Star Wars #13 Shows How Unlucky Life is for Darth Vader
By Boyd Reynolds | Staff Writer Published: 01/08/2014 10:00 am EST
Publish date: January 8, 2014 Publisher: Dark Horse Comics
In 2003, The American Film Institute listed its top 50 movie villains. Darth Vader ranked number 3 behind Norman Bates and Dr. Hannibal Lecter, who gained top honors as the epitome of celluloid evil. While I might disagree with Vader’s third place ranking (being a Star Wars fan through and through), he is without a doubt one of the most iconic bad guys in history.
Star Wars #13 offers an interesting snapshot into what life is like being Darth Vader. More distinctly, it shows what life is like for the unlucky few who have to work for the guy. Star Wars #13 picks up following the last issue—the Rebels have just thwarted a major assault by the Empire and playing an integral role in the Rebellion’s victory was a traitor high in the Empire’s ranks. Vader has taken it upon himself to discover how this traitor could have infiltrated the Empire and punish those responsible, or those who might have been responsible, or those who simply irritate the Dark Lord of the Sith. For Vader, people need to be punished, whether they’re Bothans or high ranking officials in the Empire itself. A spectacle needs to be made of them.
There will be blood.
While it is fun to watch Vader in full force, choking subordinates and issuing murderous commands to his small detachment of Stormtroopers, Star Wars #13 isn’t the best from Brian Wood’s spectacular series. Unfortunately, the comic falls on the heels of the terrific multi-issue storyline before, involving a great assortment of favorites from the original trilogy. The plot was sharp, the action tight, and the artwork mesmerizing. There is a clear let down in this issue. Part of this has to do with what it had to follow, but part also with a story that, while interesting, never pulled me in as vigorously as I had been before.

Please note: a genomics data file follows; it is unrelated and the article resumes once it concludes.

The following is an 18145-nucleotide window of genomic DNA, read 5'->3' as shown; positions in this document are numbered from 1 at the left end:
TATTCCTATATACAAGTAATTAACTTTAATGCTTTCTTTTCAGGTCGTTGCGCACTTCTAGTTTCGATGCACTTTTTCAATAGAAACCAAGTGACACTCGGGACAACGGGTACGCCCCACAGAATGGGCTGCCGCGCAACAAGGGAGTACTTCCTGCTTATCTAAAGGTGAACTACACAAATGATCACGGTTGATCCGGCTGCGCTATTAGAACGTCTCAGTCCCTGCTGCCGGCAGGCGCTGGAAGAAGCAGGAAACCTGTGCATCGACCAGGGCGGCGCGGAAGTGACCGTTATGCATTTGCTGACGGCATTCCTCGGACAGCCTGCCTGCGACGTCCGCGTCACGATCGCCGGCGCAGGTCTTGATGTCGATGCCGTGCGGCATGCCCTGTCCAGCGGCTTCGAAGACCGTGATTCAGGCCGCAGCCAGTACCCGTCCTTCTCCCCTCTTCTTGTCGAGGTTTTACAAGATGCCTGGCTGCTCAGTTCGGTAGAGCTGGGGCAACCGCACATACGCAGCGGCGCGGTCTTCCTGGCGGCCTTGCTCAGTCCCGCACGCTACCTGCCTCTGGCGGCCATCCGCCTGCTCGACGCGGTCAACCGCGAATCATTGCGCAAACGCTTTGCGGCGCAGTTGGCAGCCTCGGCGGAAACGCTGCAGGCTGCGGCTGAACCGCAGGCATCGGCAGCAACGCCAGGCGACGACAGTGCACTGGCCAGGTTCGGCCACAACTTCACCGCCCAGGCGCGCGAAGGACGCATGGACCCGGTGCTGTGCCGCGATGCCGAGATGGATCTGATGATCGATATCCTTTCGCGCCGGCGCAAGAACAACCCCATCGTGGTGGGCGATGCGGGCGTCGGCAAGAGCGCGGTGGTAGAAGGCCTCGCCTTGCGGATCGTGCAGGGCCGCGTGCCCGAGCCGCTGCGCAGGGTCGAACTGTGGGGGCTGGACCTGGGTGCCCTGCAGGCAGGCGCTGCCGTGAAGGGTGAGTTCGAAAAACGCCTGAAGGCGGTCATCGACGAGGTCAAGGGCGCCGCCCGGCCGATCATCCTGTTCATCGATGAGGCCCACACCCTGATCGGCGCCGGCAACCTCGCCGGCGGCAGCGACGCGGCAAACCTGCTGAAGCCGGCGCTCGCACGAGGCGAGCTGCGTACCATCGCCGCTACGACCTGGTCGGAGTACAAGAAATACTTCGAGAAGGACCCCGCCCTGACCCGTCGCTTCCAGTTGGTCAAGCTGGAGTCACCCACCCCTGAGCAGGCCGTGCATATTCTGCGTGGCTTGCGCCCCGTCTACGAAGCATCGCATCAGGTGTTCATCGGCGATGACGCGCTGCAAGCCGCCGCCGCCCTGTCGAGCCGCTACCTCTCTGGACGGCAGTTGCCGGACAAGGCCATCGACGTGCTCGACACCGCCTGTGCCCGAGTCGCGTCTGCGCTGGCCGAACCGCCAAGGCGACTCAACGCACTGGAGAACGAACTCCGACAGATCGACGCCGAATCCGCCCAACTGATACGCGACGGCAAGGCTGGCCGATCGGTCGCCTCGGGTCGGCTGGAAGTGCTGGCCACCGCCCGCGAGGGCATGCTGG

While the comic tries to be creative as it follows the internal thoughts of a lower-ranked female officer who is brought in on Vader’s mission to pilot his crew, the plot is a little thin and this great series dips down ever so slightly. Something holding the comic back as well is the absence of artist Carlos D’Anda. While Facundo Percio’s artwork was solid, he isn’t D’Anda, who has brought such intense detail and emotion to a galaxy far, far away.
However, there is one series of panels which captured my undivided attention. Vader is alone in his room and comes upon the voice of a recently deceased Jedi Master. Vader confronts the voice, which leads to an intriguing idea Wood has developed with the Force. While we knew this Jedi could talk through the Force to the good guys, we didn’t know he could speak to a Dark Lord as well. It opens the door for Wood to explore Vader’s character unlike anything we’ve seen from Lucas’ films. Wood has presented Vader as a defiant apprentice. He is not wholeheartedly under the Emperor’s thumb. There is a significant fire in his belly; a once proud Skywalker determined to do things his way.
Although Star Wars #13 slows the momentum created by the series, this version of Darth Vader might make for compelling reading in issues to come.